Telescope on the moon: Private plan for public access

By Kristen Butler,
Telescope on the moon: Private plan for public access
Artist's concept of the proposed International Lunar Observatory on the moon's south pole. (Moon Express/International Lunar Observatory Association)

Two private companies are partnering to put a long-range radio telescope on the moon as early as 2016, and it will be accessible on the Internet.

The two companies are Moon Express, Inc. -- in the running for the $30 million Google Lunar Xprize to land a robot on the moon, and the International Lunar Observatory Association (ILOA) -- a nonprofit with a mission to establish a permanent lunar presence.


They plan to send a shoebox-sized optical telescope called ILO-X to the moon in 2015 as a test-case precursor to the ILO-1, with its 2-meter dish antenna, the following year.

Both telescopes will be accessible over the Internet, "providing scientific research, commercial broadcasting and enabling Galaxy 21st Century education and 'citizen science' on the Moon."

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The telescopes, together called the International Lunar Observatory, will sit on the rim of a crater three miles above the lunar surface.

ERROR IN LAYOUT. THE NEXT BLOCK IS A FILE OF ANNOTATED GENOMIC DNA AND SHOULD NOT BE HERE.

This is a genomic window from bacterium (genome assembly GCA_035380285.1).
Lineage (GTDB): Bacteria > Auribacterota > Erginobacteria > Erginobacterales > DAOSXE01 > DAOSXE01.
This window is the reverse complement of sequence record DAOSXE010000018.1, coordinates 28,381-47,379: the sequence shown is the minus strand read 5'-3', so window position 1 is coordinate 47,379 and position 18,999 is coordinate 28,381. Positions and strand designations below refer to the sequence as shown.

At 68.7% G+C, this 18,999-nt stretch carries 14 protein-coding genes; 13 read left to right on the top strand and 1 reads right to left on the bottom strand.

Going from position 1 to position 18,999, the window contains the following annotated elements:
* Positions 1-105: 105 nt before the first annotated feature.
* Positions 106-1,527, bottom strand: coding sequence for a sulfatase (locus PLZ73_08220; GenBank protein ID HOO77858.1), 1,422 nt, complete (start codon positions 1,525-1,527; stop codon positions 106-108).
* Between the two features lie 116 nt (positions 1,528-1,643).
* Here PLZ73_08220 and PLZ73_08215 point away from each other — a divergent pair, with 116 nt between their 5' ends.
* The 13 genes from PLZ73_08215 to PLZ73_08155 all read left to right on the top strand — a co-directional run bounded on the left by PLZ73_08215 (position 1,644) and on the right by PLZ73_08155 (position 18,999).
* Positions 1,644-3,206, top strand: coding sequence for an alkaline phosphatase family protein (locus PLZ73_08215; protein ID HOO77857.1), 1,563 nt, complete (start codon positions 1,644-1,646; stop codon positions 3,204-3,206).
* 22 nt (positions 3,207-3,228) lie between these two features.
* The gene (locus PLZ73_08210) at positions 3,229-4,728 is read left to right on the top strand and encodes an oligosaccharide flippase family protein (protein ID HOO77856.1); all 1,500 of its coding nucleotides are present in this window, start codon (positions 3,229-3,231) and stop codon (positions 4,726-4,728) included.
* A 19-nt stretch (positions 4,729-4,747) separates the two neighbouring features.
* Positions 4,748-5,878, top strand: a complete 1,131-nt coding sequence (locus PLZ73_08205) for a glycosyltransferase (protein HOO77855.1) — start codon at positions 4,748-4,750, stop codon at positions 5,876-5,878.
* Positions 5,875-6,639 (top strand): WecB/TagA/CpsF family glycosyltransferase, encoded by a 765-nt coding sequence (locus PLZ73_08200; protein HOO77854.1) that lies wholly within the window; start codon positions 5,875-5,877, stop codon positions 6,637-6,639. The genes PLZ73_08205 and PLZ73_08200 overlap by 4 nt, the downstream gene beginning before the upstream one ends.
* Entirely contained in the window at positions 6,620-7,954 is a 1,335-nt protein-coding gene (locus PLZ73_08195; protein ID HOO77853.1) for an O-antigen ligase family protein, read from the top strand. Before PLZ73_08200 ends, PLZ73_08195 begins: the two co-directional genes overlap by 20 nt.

It will be the first-ever mission to the moon's south pole, but it will be commercial as well as educational. Moon Express also plans to do some prospecting for mineral and water deposits.

"The mission will provide an historic landing in an unexplored region of the Moon that may harbor some of the greatest resource deposits in the solar system," said Moon Express CEO Dr. Robert "Bob" Richards.

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Moon Express, unveiled in 2010 as a commercial lunar resource company, is currently partnered with NASA for its lunar lander development, and hopes to one day become a "Space-Age version of FedEx."

The mission is projected to cost about $100 million, which ILO hopes will come from national space agencies and observatories.

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